Best Doctors: A focus on CVDs and World Heart Day

Digital heart in the middle of a cardiograph

This coming 29th of September communities around the world will come together to celebrate World Heart Day. This international health day began in 2012 when world leaders united in a global effort to reduce mortality caused by non-communicable diseases (NCDs) of which cardiovascular disease (CVD) account for almost half of deaths, making CVD the world’s number one killer.

The World Health Federation highlights that CVD is the world’s leading cause of death, affecting 17.5 million people a year[1]. This represents for one third of all annual deaths on the planet. “Heart health is at the heart of all health” – World Heart Federation 80% of deaths caused by CVD occur in areas of the world with low or medium incomes[2] that do not have the financial resources to raise awareness about heart health or the medical means to handle the CVD burden in their population. The Best Doctors team strives to also contribute to helping individuals learn about lifestyle choices and Read more

Feeding the Heart

Feeding the heart

At Best Doctors we go to great lengths to promote correct diagnosis, treatment plans and prevention. We help analyse medical cases and give second opinions to thousands of patients every year all over the world, many whom are suffering from critical diseases including cardiovascular related medical issues.

Our experts bring such an incredible amount of experience and case analysis to the second medical opinion process and currently 10% of cardiovascular cases review result with a change of diagnosis and a staggering 33% of cases are recommended a change in treatment plan[1]. The first heart cells begin to beat when a foetus is as young as 4 weeks old and this organ continues to develop into one that will play a vital role in our quality of life.  During a lifetime the average heart will beat 3 billion times and will pump an average of 3.8 million litres of Read more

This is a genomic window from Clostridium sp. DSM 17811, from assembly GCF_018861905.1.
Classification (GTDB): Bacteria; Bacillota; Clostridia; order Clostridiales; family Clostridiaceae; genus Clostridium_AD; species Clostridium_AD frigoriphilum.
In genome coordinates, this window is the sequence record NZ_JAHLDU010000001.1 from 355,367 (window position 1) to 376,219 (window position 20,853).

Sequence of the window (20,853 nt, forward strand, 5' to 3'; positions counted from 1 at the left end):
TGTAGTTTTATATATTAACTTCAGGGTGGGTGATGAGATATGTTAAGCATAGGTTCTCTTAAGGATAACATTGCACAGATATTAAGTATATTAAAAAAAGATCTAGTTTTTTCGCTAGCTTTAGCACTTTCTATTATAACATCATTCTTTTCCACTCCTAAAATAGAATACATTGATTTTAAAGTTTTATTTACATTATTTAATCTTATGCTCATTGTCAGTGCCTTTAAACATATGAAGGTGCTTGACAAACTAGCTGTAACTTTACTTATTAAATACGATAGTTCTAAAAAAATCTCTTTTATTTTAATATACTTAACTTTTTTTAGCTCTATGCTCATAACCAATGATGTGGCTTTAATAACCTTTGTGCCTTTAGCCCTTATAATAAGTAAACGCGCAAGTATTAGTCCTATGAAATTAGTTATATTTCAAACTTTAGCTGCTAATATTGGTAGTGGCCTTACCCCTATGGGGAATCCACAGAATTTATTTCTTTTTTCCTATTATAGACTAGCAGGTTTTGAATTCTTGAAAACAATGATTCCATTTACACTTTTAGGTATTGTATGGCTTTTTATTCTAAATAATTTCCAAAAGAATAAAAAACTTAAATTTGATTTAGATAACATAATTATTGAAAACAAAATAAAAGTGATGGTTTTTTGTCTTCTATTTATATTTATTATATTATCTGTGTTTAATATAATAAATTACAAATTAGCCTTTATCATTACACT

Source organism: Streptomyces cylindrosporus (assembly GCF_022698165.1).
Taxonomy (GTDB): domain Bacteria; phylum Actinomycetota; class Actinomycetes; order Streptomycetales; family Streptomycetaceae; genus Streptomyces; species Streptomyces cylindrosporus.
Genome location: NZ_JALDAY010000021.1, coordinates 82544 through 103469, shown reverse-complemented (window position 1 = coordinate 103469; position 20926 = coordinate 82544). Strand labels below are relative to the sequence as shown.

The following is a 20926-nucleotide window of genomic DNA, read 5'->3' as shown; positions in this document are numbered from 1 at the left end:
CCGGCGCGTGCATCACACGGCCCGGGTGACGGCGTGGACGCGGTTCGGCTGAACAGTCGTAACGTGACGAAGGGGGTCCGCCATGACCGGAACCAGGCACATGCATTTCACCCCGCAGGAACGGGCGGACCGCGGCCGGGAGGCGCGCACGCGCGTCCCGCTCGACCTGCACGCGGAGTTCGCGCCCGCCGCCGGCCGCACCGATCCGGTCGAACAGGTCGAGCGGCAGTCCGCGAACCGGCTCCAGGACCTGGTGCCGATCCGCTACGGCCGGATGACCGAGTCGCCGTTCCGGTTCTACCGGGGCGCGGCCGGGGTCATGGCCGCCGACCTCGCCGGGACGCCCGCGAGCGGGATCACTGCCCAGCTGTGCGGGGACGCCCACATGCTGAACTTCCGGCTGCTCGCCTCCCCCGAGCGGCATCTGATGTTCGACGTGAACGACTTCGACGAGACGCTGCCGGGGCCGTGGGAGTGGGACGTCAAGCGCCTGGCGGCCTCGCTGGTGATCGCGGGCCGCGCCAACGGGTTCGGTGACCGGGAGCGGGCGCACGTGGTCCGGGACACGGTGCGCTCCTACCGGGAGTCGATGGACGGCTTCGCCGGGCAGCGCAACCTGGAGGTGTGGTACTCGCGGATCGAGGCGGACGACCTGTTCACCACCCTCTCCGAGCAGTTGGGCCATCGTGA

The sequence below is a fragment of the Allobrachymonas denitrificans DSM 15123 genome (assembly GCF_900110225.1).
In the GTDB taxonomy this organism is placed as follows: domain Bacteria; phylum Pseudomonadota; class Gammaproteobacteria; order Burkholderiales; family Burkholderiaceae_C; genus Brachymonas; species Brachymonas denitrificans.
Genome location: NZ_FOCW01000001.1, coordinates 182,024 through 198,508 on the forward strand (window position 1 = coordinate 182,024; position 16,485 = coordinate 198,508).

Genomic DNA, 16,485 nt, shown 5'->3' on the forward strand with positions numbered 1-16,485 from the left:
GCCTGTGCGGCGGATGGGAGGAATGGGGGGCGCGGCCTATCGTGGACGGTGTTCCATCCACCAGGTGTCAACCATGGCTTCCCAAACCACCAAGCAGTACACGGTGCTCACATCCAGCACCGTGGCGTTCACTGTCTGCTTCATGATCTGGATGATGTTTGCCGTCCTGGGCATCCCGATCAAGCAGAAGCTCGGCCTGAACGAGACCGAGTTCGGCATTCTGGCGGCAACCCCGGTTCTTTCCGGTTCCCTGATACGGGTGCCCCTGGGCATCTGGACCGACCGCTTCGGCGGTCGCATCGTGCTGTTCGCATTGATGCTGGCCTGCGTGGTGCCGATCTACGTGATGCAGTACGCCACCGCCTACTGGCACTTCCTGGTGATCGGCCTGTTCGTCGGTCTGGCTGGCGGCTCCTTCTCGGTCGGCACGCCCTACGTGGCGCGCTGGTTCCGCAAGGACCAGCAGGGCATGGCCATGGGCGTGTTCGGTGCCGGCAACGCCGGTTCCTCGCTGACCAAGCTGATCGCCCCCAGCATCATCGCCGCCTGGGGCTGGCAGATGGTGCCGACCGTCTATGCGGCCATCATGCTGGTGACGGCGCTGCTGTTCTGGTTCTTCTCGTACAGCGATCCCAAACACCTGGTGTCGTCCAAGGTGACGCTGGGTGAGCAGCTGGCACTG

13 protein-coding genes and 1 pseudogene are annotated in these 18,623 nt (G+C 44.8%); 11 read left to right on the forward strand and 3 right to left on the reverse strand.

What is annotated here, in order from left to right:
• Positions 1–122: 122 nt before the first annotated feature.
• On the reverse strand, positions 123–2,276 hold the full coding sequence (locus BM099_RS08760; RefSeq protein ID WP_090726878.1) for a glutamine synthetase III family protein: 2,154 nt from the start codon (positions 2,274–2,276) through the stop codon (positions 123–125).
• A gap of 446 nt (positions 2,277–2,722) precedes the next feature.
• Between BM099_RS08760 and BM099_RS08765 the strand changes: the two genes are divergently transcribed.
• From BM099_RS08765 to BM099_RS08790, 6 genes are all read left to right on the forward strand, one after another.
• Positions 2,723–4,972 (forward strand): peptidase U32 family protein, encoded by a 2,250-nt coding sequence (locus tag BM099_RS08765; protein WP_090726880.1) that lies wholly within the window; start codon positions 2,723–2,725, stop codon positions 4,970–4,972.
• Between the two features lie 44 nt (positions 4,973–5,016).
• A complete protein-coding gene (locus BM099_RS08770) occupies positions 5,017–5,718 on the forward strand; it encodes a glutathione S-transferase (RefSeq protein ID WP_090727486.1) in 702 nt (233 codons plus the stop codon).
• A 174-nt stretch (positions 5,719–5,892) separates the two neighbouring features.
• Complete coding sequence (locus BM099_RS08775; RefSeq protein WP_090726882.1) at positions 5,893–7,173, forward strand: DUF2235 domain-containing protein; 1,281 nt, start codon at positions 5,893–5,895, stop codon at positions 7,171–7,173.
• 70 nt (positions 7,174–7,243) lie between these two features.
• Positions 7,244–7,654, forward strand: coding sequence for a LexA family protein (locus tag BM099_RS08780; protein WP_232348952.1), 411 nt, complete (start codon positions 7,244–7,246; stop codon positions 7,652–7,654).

The Amygdala: The connection between stress and heart disease

Artistic picture of a stethoscope and a foam heart

A recent study conducted by Harvard Medical School and published by UK medical journal The Lancet suggests that the effect of constant stress on a deep-lying region of the brain could potentially explain the link between the risk of heart attack and stress.[1]

Experts and scientific studies coincide that emotional stress can have a serious negative effect on the increase risk of cardiovascular disease (CVD). Stress affects the body in many ways, one of which being directly affecting the heart and blood vessels. Some experts even believe that emotional stress can be just as dangerous a risk factor as smoking and high blood pressure.[2] Medical professionals have had little understanding until now about the link between stress, the brain and heart disease. However, this recent study, conducted by Harvard Medical School, suggests that the effect stress has on the amygdala section of the brain Read more